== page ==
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Sitting on my cookbook shelf, between Mollie Katzen's The Heart of the Plate and my dependable Betty Crocker Cookbook, is a comb-bound copy of The Fruit of the Spirit Bethel Lutheran Church Cookbook. For those unfamiliar with the genre, a Midwestern church cookbook is not where one turns for healthful plant-based eating. Salads are molded from Jello or drenched in mayonnaise, and the slim chapter of vegetable recipes involves lots of cheddar cheese. Entrees include every possible combination of condensed cream soup and meat, baked together in a casserole dish at 350 degrees. Fully half of the cookbook is devoted to desserts. Ingredient lists can be maddeningly vague, calling for a "small" can of evaporated milk or a "large" package of breadcrumbs. Recipe titles are often picturesque but less than illuminating: Pearl's Hot Pot, Preachers Casserole, Impossible Pie. There are lots of processed ingredients, instant pudding and Cool Whip and Velveeta and onion soup mix. Basically, a Midwestern church cookbook is the opposite of my blog.
But I keep one on the shelf anyway, partly because Mike needs a recipe for tater tot hot dish (actual ambiguous ingredient list: 1 pound ground beef, 1 small onion, 1 box vegetables, 1 can cream of mushroom soup, 1 bag tater tots) and partly because I need the chapter on bars--the baked sugary kind, not drinking establishments. This is, after all, a church cookbook.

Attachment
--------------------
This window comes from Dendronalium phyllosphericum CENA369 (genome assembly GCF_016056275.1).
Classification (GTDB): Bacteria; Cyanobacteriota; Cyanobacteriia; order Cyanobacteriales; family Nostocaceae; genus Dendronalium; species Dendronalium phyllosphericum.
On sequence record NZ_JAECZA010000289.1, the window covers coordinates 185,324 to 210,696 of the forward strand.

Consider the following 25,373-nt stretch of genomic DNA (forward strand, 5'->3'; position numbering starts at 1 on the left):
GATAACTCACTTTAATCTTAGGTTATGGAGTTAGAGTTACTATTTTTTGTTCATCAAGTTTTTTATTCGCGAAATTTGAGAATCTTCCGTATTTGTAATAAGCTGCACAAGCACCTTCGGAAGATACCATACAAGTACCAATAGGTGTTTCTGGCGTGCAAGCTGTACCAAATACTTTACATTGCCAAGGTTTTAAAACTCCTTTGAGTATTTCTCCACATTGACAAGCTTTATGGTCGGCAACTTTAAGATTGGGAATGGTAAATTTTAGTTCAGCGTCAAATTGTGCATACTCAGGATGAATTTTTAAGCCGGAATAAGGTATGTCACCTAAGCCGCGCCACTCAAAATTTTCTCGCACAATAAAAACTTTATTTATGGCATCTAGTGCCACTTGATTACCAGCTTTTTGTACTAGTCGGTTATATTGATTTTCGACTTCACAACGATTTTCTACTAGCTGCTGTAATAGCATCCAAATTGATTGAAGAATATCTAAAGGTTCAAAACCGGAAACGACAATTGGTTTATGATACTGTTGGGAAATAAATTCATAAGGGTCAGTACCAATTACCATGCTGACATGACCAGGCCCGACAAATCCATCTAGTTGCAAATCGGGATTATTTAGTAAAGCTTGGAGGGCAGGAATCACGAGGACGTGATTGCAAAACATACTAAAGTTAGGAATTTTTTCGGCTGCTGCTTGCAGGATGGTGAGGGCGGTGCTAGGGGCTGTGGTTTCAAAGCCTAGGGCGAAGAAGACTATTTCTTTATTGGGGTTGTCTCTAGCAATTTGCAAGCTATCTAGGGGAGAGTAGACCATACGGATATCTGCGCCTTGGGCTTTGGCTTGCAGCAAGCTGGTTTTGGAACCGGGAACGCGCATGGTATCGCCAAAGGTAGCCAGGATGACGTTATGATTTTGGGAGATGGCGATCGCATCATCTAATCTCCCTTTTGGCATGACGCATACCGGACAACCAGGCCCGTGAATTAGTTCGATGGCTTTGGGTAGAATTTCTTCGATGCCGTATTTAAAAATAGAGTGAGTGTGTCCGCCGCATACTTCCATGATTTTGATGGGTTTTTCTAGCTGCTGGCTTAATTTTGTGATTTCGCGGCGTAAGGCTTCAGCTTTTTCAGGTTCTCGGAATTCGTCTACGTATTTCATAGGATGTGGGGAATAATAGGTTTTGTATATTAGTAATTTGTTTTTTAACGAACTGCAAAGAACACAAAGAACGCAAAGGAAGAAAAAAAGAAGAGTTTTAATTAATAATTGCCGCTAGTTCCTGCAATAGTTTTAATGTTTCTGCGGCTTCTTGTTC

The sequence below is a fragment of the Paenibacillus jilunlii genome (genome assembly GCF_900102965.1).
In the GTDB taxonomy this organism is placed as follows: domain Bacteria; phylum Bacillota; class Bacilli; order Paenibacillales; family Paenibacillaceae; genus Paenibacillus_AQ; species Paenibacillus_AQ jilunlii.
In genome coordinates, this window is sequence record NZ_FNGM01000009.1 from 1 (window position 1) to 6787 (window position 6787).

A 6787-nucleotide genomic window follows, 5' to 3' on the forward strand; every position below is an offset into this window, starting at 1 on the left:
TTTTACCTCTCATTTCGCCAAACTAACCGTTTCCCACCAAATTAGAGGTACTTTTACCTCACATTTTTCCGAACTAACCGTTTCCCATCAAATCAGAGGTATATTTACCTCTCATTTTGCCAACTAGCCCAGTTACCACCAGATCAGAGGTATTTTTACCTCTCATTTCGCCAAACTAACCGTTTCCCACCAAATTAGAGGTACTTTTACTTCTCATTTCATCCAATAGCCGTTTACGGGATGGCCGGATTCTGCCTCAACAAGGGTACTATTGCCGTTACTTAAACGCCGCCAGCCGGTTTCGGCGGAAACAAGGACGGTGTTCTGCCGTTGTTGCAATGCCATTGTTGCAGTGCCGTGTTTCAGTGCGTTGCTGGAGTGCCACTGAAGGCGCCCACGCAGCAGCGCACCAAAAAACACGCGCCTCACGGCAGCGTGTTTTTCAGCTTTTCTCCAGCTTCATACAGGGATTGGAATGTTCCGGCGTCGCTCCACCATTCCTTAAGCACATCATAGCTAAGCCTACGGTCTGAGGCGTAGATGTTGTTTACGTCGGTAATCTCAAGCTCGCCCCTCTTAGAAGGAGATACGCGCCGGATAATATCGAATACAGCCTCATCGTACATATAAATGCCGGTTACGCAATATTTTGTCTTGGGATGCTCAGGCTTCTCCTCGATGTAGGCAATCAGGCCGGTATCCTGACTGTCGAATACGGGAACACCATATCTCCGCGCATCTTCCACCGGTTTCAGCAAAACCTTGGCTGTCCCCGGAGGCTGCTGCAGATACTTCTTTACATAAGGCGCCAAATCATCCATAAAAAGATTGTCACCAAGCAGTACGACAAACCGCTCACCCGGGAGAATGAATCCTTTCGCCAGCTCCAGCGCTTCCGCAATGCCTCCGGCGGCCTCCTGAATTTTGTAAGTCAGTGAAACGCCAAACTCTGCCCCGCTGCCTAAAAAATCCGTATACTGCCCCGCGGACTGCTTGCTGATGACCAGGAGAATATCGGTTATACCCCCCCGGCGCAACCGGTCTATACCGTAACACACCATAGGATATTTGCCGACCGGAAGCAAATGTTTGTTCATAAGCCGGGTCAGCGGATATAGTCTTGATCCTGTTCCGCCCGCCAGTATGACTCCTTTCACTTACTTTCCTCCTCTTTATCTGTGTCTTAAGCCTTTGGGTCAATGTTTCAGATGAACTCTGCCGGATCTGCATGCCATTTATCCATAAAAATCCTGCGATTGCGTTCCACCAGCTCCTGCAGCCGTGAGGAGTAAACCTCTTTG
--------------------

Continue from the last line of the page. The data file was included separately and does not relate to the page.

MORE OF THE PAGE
I think that the term "bars" is an upper-Midwest thing--most American cookbooks lengthen it out to "bar cookies" or "dessert bars", while they're called "traybakes" in the UK and "slices" in Australia. But whatever the name, I don't think anyone does bars quite as well as we do them here. Exhibit 1: my church cookbook contains 49 unique bar recipes, from Apricot Bars to Turtle Melt-Aways. When I need a dessert for a crowd, my church cookbook is my Bible.
In this case, I wanted a basic recipe for an 8 inch by 8 inch pan of blondies. These came out short and dense--if there was chocolate involved, you would call them fudgy--with a warm depth of flavor from the brown sugar and vanilla. I used margarine, because that's what the original recipe called for (actually, the recipe specifies "oleo" which is how elderly Midwesterners refer to margarine). However, butter is listed as an alternative, so that would work just fine.
Adapted from the recipe by Doris C. Glonek in The Fruit of the Spirit Bethel Lutheran Church Cookbook
- 1/3 cup stick margarine, softened
- 1 cup brown sugar
- 1 egg and 1 egg yolk
- 1 teaspoon vanilla
- 1 cup all-purpose flour
- 1/2 teaspoon baking powder
- 1/2 teaspoon salt
Preheat oven to 350 degrees Fahrenheit. Grease an 8 inch by 8 inch pan.
In a medium bowl, mix the margarine, brown sugar, egg and egg yolk, and vanilla until smooth. Stir in the flour, baking powder, and salt and mix until smooth.
Spread the batter into the prepared pan. Bake for 20 minutes, or until the edges are browned and pulling away from the pan and a cake tester or toothpick inserted into the center comes out clean.
Cool completely before slicing. Store in an airtight container at room temperature.